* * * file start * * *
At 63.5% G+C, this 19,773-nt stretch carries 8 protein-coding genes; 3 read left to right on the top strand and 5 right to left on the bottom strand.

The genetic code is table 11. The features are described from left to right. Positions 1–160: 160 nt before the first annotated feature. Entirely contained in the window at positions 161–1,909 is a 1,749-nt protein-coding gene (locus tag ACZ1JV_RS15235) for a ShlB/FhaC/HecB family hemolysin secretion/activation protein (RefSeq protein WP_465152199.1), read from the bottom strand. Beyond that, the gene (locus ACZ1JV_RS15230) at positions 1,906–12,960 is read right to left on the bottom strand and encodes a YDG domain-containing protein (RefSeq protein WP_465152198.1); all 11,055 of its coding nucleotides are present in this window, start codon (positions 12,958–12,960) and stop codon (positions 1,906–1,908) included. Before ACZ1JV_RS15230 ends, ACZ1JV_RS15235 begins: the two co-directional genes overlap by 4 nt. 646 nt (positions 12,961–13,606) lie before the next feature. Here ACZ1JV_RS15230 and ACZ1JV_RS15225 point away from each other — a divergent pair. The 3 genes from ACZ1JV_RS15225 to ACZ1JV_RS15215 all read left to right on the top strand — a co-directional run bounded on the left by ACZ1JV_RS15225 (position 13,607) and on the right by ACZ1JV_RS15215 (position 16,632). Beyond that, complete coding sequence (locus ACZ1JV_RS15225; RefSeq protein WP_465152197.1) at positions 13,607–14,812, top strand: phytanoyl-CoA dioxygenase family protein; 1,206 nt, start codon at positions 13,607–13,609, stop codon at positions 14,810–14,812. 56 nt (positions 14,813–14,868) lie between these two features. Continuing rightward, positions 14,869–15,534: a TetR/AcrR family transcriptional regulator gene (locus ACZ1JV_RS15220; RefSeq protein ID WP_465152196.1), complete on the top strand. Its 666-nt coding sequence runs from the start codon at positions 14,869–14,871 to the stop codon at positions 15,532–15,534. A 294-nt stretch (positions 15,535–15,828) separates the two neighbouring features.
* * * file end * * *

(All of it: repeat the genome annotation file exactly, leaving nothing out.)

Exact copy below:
At 63.5% G+C, this 19,773-nt stretch carries 8 protein-coding genes; 3 read left to right on the top strand and 5 right to left on the bottom strand.

The genetic code is table 11. The features are described from left to right. Positions 1–160: 160 nt before the first annotated feature. Entirely contained in the window at positions 161–1,909 is a 1,749-nt protein-coding gene (locus tag ACZ1JV_RS15235) for a ShlB/FhaC/HecB family hemolysin secretion/activation protein (RefSeq protein WP_465152199.1), read from the bottom strand. Beyond that, the gene (locus ACZ1JV_RS15230) at positions 1,906–12,960 is read right to left on the bottom strand and encodes a YDG domain-containing protein (RefSeq protein WP_465152198.1); all 11,055 of its coding nucleotides are present in this window, start codon (positions 12,958–12,960) and stop codon (positions 1,906–1,908) included. Before ACZ1JV_RS15230 ends, ACZ1JV_RS15235 begins: the two co-directional genes overlap by 4 nt. 646 nt (positions 12,961–13,606) lie before the next feature. Here ACZ1JV_RS15230 and ACZ1JV_RS15225 point away from each other — a divergent pair. The 3 genes from ACZ1JV_RS15225 to ACZ1JV_RS15215 all read left to right on the top strand — a co-directional run bounded on the left by ACZ1JV_RS15225 (position 13,607) and on the right by ACZ1JV_RS15215 (position 16,632). Beyond that, complete coding sequence (locus ACZ1JV_RS15225; RefSeq protein WP_465152197.1) at positions 13,607–14,812, top strand: phytanoyl-CoA dioxygenase family protein; 1,206 nt, start codon at positions 13,607–13,609, stop codon at positions 14,810–14,812. 56 nt (positions 14,813–14,868) lie between these two features. Continuing rightward, positions 14,869–15,534: a TetR/AcrR family transcriptional regulator gene (locus ACZ1JV_RS15220; RefSeq protein ID WP_465152196.1), complete on the top strand. Its 666-nt coding sequence runs from the start codon at positions 14,869–14,871 to the stop codon at positions 15,532–15,534. A 294-nt stretch (positions 15,535–15,828) separates the two neighbouring features.